[1a] It is clear, of course, that if appellant's version of the facts were to be credited he would not have been guilty of burglary although he might have aided and abetted Teal in concealing stolen property if, in fact, the property was stolen. fn. 1 [2] This is true, the Supreme Court has recently said, because "[t]he cases have preserved the common law principle that in order for burglary to occur, 'The entry must be without consent. If the possessor actually invites the defendant, or actively assists in the entrance, e.g., by opening a door, there is no burglary.' [Citation.] [ΒΆ] Thus, section 459, while substantially changing common law burglary, has retained two important aspects of that crime. A burglary remains an entry which invades a possessory right in a building. And it still must be committed by a person who has no right to be in the building." (People v. Gauze, 15 Cal. 3d 709, 713-714 [125 Cal. Rptr. 773, 542 P.2d 1365]; italics added.) [1b] Clearly an entry into the possessor's premises for the purpose of carrying out the possessor's instructions is not burglary.

Despite the foregoing legal proposition, however, after both sides had rested the prosecution moved to amend the information to conform to "the evidence that has been presented now by defendant's testimony, that he entered the T.V. store not to commit theft, but to conceal stolen property which is a felony and People submit that is -- this amendment would go to the proof that has been shown here in Court." Over appellant's objection this informal amendment was allowed.

We need not consider the many arguments made below and on this appeal concerning the proper manner in which the jury should have been instructed on the proposition that a consensual entry into premises to carry out the possessor's business may render the invitee, and presumably also the possessor-invitor, guilty of burglarizing the latter's [74 Cal. App. 3d 324] own premises if the latter, as the invitee suspects, has been engaged, or is presently engaged, or is about to engage, in felonious conduct vis-a-vis unknown third persons. fn. 2 No rational instructions on such theory were possible since its premises remained unproved.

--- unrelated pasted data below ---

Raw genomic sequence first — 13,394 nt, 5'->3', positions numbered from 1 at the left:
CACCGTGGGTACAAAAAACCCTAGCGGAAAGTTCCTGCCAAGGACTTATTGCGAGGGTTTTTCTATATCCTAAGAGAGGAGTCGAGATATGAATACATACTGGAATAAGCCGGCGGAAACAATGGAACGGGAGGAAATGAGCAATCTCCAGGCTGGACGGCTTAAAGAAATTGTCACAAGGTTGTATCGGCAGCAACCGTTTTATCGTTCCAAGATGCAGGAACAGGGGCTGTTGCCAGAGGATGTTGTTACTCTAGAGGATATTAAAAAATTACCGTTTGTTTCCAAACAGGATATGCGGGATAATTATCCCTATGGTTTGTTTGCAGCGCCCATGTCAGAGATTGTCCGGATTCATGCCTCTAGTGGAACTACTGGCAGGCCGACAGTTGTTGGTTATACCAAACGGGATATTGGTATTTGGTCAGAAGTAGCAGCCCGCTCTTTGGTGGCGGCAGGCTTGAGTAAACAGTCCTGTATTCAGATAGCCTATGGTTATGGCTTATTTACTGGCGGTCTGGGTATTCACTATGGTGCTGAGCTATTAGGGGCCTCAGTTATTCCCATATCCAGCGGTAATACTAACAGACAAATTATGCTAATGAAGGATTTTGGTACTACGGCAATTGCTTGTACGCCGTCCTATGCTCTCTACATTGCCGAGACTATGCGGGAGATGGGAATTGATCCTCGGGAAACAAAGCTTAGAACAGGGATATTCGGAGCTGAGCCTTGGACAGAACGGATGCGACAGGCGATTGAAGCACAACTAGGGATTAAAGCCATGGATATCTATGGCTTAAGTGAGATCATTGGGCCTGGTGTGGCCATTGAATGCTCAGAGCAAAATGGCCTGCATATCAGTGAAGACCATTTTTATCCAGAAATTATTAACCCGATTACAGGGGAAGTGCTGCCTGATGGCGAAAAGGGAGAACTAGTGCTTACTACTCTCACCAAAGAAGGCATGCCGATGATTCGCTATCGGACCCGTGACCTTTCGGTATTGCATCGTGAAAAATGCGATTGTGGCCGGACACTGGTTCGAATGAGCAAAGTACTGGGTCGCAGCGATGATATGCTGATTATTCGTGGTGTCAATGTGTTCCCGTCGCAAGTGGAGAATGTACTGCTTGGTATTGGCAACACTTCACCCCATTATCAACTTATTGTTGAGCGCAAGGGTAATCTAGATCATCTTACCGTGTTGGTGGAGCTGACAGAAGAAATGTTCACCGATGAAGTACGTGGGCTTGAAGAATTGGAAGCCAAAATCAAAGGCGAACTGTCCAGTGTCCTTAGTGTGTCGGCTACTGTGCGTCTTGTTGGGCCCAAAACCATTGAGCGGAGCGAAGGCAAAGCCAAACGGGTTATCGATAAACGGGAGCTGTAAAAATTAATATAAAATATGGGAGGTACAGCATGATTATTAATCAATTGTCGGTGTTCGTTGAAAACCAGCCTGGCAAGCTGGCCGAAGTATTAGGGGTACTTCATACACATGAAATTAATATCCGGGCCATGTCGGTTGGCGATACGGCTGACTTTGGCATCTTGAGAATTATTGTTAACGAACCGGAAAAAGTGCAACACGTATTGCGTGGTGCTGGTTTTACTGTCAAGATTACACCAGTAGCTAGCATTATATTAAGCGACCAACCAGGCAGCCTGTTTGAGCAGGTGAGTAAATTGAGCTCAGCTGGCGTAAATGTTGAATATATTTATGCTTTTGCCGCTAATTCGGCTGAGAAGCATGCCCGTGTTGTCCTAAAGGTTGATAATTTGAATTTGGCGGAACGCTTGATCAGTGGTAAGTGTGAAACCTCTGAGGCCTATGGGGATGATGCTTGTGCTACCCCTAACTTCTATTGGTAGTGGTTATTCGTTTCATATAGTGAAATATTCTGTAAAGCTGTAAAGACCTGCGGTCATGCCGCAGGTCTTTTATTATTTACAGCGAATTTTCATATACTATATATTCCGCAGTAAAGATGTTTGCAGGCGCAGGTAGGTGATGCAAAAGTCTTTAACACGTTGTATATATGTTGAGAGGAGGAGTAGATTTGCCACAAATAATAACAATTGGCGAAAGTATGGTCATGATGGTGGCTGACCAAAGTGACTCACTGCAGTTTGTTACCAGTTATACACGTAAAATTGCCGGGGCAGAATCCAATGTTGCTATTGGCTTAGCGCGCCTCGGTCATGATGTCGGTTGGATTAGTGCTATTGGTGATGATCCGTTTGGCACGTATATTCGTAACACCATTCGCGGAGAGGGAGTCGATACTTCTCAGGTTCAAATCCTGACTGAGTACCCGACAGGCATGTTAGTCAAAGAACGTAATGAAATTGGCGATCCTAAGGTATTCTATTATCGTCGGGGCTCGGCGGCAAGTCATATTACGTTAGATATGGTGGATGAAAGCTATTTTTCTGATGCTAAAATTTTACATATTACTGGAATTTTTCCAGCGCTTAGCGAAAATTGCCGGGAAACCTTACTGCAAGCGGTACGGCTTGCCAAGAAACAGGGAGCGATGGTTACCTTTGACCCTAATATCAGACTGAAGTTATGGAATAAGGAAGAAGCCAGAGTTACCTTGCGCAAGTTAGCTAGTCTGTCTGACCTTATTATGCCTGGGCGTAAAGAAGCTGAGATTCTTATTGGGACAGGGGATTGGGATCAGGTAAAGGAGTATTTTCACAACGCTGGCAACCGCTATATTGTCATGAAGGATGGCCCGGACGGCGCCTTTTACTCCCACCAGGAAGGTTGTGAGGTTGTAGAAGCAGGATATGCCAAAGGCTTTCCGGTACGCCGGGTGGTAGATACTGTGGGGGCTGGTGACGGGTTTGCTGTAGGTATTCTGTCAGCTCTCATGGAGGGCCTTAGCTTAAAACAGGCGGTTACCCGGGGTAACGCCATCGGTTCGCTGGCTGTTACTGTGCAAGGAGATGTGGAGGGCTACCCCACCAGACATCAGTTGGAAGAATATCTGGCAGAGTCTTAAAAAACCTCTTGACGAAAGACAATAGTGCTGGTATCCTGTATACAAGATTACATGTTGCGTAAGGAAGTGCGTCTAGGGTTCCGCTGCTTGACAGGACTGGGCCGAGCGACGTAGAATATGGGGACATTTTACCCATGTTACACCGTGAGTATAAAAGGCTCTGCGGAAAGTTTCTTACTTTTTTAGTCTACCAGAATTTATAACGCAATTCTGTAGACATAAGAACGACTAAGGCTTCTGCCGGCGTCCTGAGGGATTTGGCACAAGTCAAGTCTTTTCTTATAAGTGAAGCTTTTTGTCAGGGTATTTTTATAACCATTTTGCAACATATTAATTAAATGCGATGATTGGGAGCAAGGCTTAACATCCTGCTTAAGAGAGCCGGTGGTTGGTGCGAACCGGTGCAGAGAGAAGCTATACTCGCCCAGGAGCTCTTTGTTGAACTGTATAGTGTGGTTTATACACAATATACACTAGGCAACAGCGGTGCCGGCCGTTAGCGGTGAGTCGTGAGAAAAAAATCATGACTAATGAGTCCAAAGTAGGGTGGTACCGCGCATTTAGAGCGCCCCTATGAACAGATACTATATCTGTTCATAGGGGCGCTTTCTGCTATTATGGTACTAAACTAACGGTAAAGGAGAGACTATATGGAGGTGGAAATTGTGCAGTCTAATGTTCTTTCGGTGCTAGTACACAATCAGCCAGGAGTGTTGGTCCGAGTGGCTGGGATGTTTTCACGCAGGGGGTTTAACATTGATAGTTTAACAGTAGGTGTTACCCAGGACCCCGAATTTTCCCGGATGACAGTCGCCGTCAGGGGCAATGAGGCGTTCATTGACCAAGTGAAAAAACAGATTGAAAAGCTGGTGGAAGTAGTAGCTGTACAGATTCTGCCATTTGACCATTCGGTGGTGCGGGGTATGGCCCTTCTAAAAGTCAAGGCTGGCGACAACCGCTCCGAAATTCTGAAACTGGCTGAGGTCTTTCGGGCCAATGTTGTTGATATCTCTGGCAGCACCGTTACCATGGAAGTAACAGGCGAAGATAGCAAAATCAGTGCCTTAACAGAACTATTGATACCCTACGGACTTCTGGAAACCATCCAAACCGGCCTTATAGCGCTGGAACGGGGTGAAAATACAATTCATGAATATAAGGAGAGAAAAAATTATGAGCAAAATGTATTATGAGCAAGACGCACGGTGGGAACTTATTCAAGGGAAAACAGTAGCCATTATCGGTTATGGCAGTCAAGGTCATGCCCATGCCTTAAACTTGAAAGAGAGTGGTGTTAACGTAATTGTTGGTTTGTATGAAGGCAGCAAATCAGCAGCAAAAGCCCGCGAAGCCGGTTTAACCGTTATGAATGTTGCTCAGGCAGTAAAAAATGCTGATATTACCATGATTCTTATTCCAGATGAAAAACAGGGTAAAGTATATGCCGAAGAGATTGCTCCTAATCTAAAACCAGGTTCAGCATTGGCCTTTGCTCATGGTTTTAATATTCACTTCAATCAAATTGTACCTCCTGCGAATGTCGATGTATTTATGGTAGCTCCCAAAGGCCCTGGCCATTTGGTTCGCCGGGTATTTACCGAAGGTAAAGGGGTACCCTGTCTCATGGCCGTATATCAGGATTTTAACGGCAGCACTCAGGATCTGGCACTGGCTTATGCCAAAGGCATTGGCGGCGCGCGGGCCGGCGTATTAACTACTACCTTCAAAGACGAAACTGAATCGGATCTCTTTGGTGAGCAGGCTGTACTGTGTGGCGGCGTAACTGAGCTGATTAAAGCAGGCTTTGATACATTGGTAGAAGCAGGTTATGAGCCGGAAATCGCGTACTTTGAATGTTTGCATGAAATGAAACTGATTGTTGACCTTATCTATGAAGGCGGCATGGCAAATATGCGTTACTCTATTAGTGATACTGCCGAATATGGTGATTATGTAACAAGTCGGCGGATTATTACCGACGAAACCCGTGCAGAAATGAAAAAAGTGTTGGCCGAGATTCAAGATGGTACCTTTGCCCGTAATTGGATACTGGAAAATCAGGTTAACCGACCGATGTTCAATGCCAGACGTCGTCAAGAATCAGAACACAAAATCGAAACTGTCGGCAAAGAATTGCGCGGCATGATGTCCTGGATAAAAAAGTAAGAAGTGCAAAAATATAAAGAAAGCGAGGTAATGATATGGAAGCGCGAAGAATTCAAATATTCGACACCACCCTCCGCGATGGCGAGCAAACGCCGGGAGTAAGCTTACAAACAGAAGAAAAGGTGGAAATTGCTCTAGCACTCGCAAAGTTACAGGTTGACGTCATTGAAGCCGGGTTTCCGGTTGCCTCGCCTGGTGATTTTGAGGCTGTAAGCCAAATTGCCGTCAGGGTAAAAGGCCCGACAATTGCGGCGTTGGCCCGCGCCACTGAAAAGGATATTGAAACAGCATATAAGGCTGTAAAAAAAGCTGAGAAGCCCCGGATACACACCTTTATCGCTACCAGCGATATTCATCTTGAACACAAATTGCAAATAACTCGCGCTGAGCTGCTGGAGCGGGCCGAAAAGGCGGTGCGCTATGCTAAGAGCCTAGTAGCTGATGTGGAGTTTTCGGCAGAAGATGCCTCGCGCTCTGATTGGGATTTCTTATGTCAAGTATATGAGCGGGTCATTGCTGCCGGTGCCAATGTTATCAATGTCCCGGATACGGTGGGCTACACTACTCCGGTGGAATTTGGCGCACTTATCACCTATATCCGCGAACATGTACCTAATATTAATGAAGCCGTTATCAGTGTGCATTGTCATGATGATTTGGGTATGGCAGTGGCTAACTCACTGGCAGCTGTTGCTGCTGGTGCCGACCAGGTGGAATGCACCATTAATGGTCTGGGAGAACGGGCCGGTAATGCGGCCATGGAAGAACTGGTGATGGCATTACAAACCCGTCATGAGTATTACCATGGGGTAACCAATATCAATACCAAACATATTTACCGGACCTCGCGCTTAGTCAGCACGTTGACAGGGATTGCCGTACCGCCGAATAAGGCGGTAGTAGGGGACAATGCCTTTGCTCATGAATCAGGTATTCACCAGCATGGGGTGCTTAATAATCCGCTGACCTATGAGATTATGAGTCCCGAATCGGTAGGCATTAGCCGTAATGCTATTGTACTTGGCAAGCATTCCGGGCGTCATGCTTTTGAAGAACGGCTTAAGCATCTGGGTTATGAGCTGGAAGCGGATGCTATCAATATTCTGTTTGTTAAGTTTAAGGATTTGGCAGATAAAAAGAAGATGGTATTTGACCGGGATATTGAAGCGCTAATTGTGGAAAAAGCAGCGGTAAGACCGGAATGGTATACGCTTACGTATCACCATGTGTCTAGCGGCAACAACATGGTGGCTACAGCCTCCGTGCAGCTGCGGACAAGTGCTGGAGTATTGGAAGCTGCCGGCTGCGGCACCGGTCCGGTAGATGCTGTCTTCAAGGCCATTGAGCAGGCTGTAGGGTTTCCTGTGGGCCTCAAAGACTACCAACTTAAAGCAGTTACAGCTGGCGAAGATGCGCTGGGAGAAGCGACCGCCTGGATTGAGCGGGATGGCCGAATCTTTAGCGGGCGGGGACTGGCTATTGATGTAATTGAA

The defendant's own story suggests he was engaged in some criminal activity -- conspiracy, receiving stolen property, insurance fraud -- but it rebuts the charge of burglary. Defendant was entitled to have the jury instructed on his theory of the case, i.e. that he entered the possessor's premises with the possessor's consent in order to carry out the possessor's instructions. If he had such consent his entry did not become burglary merely because the possessor himself had engaged, was engaging, or was about to engage, in criminal activity.


We find no merit in appellant's contention that the court abused its discretion in allowing appellant's impeachment by means of a six-year-old conviction for robbery. Such impeachment falls within the area of trial-court discretion.

The judgment is reversed.

Compton, J., and Beach, J., concurred.

FN 1. There was no evidence that any of the property involved was stolen despite appellant's expressed suspicions. Teal stoutly denied that he ever knowingly purchased or possessed stolen property.

FN 2. Although under the court's instructions appellant was guilty regardless of whose testimony was credited, the jury deadlocked until the court gave them a special instruction indicating, in essence, that appellant's acknowledged suspicions that Teal's property was stolen were sufficient to convict, regardless of the property's actual character.

Some case metadata and case summaries were written with the help of AI, which can produce inaccuracies. You should read the full case before relying on it for legal research purposes.

This site is protected by reCAPTCHA and the Google Privacy Policy and Terms of Service apply.